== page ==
Thank you very much, Mr. Chairman. It's our pleasure to be here.
I'll just say a few remarks, as I want to give time to Michal Moore, who, with his colleagues from Stillwater Associates and Los Alamos laboratory in the United States, has done a very fine study on pipelines with respect to what opportunities we can have as a country. It's a very comprehensive study, I should say, and I commend it to all members if you haven't had the opportunity to read it, as it does lay out, I think, a lot of important options and economic issues associated with pipelines.
In terms of general comments, I always like to start by thinking about the objectives of what we are trying to do.
One of the things I've learned with respect to pipelines is that even though we think there's a world price for oil—and natural gas, some people argue, although it's not as much in that case—there are arbitrage possibilities as a result of some issues around the transportation of oil around the world. Those transportation costs, if they could be reduced, could actually create a significant opportunity for higher net wealth, particularly for oil exporters. Of course, that includes Canada, as a major oil exporter in the world.
When I think about the three objectives in terms of what we want to do with pipelines in the future, I like to think particularly of these three. First is what I would think of as market efficiency in terms of how best to allocate resources to put them to their best use. In particular, to the extent that we can save transportation costs, that would improve netbacks. We could therefore get higher returns from the oil we export internationally. That, of course, I think, is something to keep in mind. It's also important for consumers in Canada, because we want to try to keep costs for energy as low as possible, as they have to consume it.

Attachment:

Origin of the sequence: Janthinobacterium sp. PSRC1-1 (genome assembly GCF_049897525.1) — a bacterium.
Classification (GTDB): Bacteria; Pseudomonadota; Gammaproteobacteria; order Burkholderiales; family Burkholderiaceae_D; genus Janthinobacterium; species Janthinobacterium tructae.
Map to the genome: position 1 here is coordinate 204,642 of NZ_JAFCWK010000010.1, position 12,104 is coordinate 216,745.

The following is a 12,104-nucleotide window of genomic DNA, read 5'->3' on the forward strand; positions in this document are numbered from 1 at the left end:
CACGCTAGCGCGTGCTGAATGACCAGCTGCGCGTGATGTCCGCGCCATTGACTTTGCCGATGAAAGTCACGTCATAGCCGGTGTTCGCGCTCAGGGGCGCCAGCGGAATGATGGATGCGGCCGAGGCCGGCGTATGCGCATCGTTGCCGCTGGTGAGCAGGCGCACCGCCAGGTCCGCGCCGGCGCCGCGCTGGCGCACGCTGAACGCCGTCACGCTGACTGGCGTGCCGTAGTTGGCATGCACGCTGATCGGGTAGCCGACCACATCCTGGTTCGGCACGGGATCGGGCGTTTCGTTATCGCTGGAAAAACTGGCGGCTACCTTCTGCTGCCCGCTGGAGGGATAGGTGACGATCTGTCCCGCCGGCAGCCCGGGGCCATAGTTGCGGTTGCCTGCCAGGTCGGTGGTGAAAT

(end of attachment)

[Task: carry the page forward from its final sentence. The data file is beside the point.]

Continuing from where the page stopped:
The second objective is environmental stewardship. We have a number of regulations, which are important to the pipeline industry, to minimize spills and other things. It's very important to have the right environmental stewardship in place to make sure that we minimize any type of environmental problem associated with it.
Third is what I'd like to call market diversification. Here I'm thinking very much in a geopolitical sense in terms of what we think of Canada's trade opportunities internationally. In the case of oil and gas, we are effectively, to a large extent, dependent on one customer for our needs, at least with respect to our export markets. I think that's a very important issue to keep in mind. One of the arguments for actually having alternative markets, and I like putting this in game theory terms, isn't so much a point of risk diversification as it is about the opportunity to improve our leverage as an exporter, particularly with respect to a customer that is ten times larger than we are and that has strong negotiating powers. It doesn't mean that we completely take away all of our exports of oil to our most important customer, especially since there's a huge infrastructure there and we have significant opportunities exporting to the U.S. market as a result. But I think it is important for Canada to develop some alternatives. In my view, that actually strengthens our ability to negotiate with the United States, because they see that we have a credible threat available to us in the sense that we could look at other exports.
I think these three objectives are very important to consider.
I'd like to turn it over to Michal Moore, who will talk a little bit more specifically about the issues in his study and the importance of it to Canada as a home.